In an era when modern warfare involves child suicide bombers and two wars spanning most of a decade, more than 100,000 American soldiers have returned home with major injuries and post-traumatic stress.
Amid the cacophony of treatments, state officials tackled a simpler therapy in Los Alamitos Friday: fishing.
A Marine suffering from post-traumatic stress syndrome received a special gift from the state — a discount fishing license. Staff Sgt. Darrell Rushing became the first person in the California to take part in a new state Department of Fish and Wildlife program that offers reduced-fee sport fishing and hunting licenses to service members who are recovering from service-related injury or illness.
Rushing, a 10-year Marine veteran and sniper, picked up his license at the Department office at 4665 Lampson Avenue, according Andrew Hughan, department public information officer.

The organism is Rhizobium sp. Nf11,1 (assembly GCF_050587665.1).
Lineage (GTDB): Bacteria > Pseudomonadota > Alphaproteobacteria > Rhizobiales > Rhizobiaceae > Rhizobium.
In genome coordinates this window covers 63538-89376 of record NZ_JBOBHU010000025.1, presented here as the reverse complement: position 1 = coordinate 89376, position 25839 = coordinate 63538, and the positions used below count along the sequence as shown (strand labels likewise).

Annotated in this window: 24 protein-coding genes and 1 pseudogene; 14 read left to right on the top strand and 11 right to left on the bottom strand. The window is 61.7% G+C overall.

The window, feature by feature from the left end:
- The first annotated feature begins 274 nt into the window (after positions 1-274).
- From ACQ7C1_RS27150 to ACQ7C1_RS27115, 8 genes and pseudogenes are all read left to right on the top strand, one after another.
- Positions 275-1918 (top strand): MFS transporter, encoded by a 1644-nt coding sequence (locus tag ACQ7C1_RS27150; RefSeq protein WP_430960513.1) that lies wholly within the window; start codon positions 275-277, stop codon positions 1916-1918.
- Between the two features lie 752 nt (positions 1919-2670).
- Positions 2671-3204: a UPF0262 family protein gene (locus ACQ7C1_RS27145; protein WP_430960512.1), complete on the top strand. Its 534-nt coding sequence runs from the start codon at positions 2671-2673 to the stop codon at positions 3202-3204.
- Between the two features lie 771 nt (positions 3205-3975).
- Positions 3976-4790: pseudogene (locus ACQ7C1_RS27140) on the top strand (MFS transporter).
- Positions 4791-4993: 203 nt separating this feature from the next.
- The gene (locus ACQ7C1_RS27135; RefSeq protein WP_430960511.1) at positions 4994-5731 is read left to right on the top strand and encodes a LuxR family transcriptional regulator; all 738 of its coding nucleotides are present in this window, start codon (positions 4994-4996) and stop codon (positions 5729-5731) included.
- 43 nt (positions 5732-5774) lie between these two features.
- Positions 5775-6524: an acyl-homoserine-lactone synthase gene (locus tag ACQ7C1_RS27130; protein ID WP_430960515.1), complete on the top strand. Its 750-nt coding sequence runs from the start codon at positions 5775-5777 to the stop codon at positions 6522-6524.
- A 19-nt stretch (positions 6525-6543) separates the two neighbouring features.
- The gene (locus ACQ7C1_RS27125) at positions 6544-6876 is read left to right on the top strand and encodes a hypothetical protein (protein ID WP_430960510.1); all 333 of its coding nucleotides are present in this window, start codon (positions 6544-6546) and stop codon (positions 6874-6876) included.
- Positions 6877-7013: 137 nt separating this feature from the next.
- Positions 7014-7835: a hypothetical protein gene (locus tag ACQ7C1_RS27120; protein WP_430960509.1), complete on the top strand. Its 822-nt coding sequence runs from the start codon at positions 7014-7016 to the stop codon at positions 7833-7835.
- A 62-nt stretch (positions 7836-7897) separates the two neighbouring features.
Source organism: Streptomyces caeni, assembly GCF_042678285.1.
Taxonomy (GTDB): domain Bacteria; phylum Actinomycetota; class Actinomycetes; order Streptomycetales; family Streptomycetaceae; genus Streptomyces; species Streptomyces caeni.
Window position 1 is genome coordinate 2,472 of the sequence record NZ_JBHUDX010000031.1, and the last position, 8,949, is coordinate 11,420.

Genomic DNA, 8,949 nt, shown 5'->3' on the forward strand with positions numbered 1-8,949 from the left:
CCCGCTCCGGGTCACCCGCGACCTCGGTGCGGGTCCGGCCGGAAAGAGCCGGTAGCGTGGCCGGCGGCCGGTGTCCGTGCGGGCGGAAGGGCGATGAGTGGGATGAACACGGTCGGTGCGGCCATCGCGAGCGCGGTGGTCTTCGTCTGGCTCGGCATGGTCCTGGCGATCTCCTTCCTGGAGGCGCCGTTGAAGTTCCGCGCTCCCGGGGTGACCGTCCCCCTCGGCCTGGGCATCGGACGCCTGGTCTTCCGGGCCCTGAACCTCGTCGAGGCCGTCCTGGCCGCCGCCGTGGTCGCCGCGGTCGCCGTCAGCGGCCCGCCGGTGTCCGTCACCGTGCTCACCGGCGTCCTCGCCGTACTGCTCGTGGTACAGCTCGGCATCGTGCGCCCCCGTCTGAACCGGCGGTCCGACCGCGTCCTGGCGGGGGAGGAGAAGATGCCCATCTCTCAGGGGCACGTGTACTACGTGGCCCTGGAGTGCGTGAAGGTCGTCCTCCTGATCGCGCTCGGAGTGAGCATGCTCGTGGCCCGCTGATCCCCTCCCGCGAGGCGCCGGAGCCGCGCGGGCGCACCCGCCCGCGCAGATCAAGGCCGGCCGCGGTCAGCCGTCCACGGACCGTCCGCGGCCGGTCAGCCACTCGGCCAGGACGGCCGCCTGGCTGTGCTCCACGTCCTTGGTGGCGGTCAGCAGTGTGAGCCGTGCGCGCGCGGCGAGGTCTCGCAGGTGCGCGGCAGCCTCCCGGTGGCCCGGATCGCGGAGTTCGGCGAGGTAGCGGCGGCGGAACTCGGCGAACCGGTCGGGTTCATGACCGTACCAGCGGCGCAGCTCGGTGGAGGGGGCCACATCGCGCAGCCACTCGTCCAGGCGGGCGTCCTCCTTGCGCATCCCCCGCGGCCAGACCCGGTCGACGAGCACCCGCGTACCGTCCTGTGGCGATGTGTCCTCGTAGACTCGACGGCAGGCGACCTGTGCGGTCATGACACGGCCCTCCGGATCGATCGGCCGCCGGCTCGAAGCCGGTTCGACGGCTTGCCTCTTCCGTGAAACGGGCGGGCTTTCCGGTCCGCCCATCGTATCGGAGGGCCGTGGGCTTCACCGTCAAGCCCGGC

The new discount program officially went into effect Jan. 1 after Governor Jerry Brown signed a bill into law in September, allowing the department to issue the discount licenses.
“It’s important because fishing is very calming, soothing recreational activity,” Hughan said. “Anything that the department can do to help these guys adjust back to civilian life or back to life in the states, we are on board with doing.”
Rushing, who is undergoing treatment at Camp Pendleton, paid $6.35 for the license, instead of the normal fee, which is about $40 more.
While a normal license stays valid for a year, Rushing’s license remains valid until his treatment ends and he gets out of the Marine corps in 2014, Hughan added.
Rushing received the license in a ceremony with Sen. Lou Correa, (D-Santa Ana) and former state Sen. Tom Harman, (R- Huntington Beach)
Interested service members may purchase the discounted licenses at the department’s website or at a department office. Applicants need a military ID and a letter from the commander of the hospital or a letter from the doctor showing the service member is undergoing treatment.